Chair Rodgers Opening Remarks on the Cybersecurity of America’s Drinking Water System

Washington D.C. — House Energy and Commerce Committee Chair Cathy McMorris Rodgers (R-WA) delivered the following opening remarks at today’s Environment, Manufacturing, and Critical Materials Subcommittee hearing on safeguarding our drinking water infrastructure from cyberattacks. 

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“Good afternoon to my colleagues and our witnesses, and thank you, Chairman Carter. 

“I look forward to working with you as you lead this subcommittee. 

“Every day, more and more of our economy and way of life moves online.  

“Our financial, health, public utilities, and energy systems are all increasingly being operated electronically. 

“That includes our public drinking water systems.

“This shift has significantly enhanced the efficiency of these systems. It has improved water quality, reduced unnecessary expenses, and helped get this vital resource to more Americans.  

“As our technology becomes more advanced, though, these systems likely will move online more and more, making them increasingly vulnerable to cyberattacks by adversaries and other bad actors wishing to do us harm. 

“It’s vital that we take steps to safeguard this key infrastructure from future cyberthreats and work with utility companies and others to mitigate those risks.” 


“Cybercriminals are estimated to have made nearly $8 trillion in 2023—a number that’s expected to rise to around $10.5 trillion by next year. 

“Recent attacks on American drinking water delivery systems by Iran-tied cybercriminals underscore the need for strengthening their cybersecurity. 

“The targeting of this critical infrastructure puts both our public health and our economy in jeopardy. 

“The cybersecurity risks to these systems are expected to become increasingly frequent and complex.  

“From ransomware threats, where a bad actor’s attack compromises internal, administrative information, like customers’ personal information, to criminals potentially gaining control of a drinking water system in order to compromise the quality of the water being sent out to customers. 

“The implications of these attacks go far beyond our water systems.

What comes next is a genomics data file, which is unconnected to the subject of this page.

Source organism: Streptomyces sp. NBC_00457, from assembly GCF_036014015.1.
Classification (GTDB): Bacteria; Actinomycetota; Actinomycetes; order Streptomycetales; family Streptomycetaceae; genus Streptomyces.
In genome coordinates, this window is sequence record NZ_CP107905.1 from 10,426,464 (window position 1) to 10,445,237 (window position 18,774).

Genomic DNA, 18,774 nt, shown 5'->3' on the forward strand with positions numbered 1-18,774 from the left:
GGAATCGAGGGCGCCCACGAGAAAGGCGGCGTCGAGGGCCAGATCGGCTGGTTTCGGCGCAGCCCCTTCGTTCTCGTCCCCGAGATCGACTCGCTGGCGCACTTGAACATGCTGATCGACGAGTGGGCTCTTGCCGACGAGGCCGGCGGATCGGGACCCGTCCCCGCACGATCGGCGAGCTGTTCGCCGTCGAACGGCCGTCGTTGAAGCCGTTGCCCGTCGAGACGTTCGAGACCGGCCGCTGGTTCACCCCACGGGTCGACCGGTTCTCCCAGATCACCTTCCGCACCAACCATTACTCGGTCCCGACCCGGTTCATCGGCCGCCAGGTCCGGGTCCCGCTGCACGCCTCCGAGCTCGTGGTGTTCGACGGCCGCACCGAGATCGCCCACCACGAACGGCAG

“Compromising them could prevent doctors from carrying out medical procedures at hospitals, disrupt the delivery of electricity, or shut down altogether emergency services, like firefighting operations.     

“These are not acceptable outcomes.  

“Today will be an opportunity to hear from experienced and well-positioned stakeholders in order to better understand the threats as well as how we can most effectively address them.” 


“It is important that we strike the right balance for local utilities as they take steps to improve the cyber-resiliency of their facilities, including ensuring the federal government isn’t getting in the way of those efforts to make progress.  

“Current law mandates that, every five years, drinking water systems serving more than 3,330 people assess their vulnerabilities to attacks, and that they incorporate the findings of these assessments into their emergency response plans.   

“This ensures water facility operators are better prepared to mitigate threats, while also protecting them from cumbersome and ill-suited regulations that could hinder their ability to quickly respond when threats do arise.   

“While there is always room for improvement, granting the federal government sweeping cybersecurity authorities over this sector—as some have suggested—will do more harm than good.  

“A one-sized-fits-all approach for the 50,000 unique drinking water utilities around the country is unworkable, and the federal rulemaking process is problematic. 

“It is protracted and cumbersome. It fails to foster collaboration, and it advertises to adversaries the very systems intruders will need to target with cyberattacks.” 


“Federal agencies play an important role in the overall cyber-resiliency of our water systems. 

"And the Environmental Protection Agency, as the federal expert in drinking and wastewater, is the one best suited to serve as the lead in managing risk in this sector. 

“EPA and others play important roles, whether that’s facilitating education and outreach with operators, or providing technical assistance. 

“That said, the EPA should not be in the business of micromanaging water utilities or dictating how they maintain and operate their online systems. 

“Today’s conversation will be an opportunity to explore the non-regulatory resources that the EPA and others already offer to the water sector, like the Water ISAC, which is an all-threats information sharing source for water utilities, or the Cyber Readiness Institute, which works with companies to empower smaller water systems with free tools and resources to help them become more secure and resilient. 

“Resources like these can help water systems—without the in-house expertise—better implement cyber practices. 

“In order to protect people and this critical infrastructure, we must ensure water facility operators are able to innovate and adapt to evolving cyber threats and protect the systems they oversee.  

“I look forward to today’s hearing and discussing how we will enhance our cybersecurity to protect this infrastructure, which is so vital for the livelihoods of Americans’ lives.”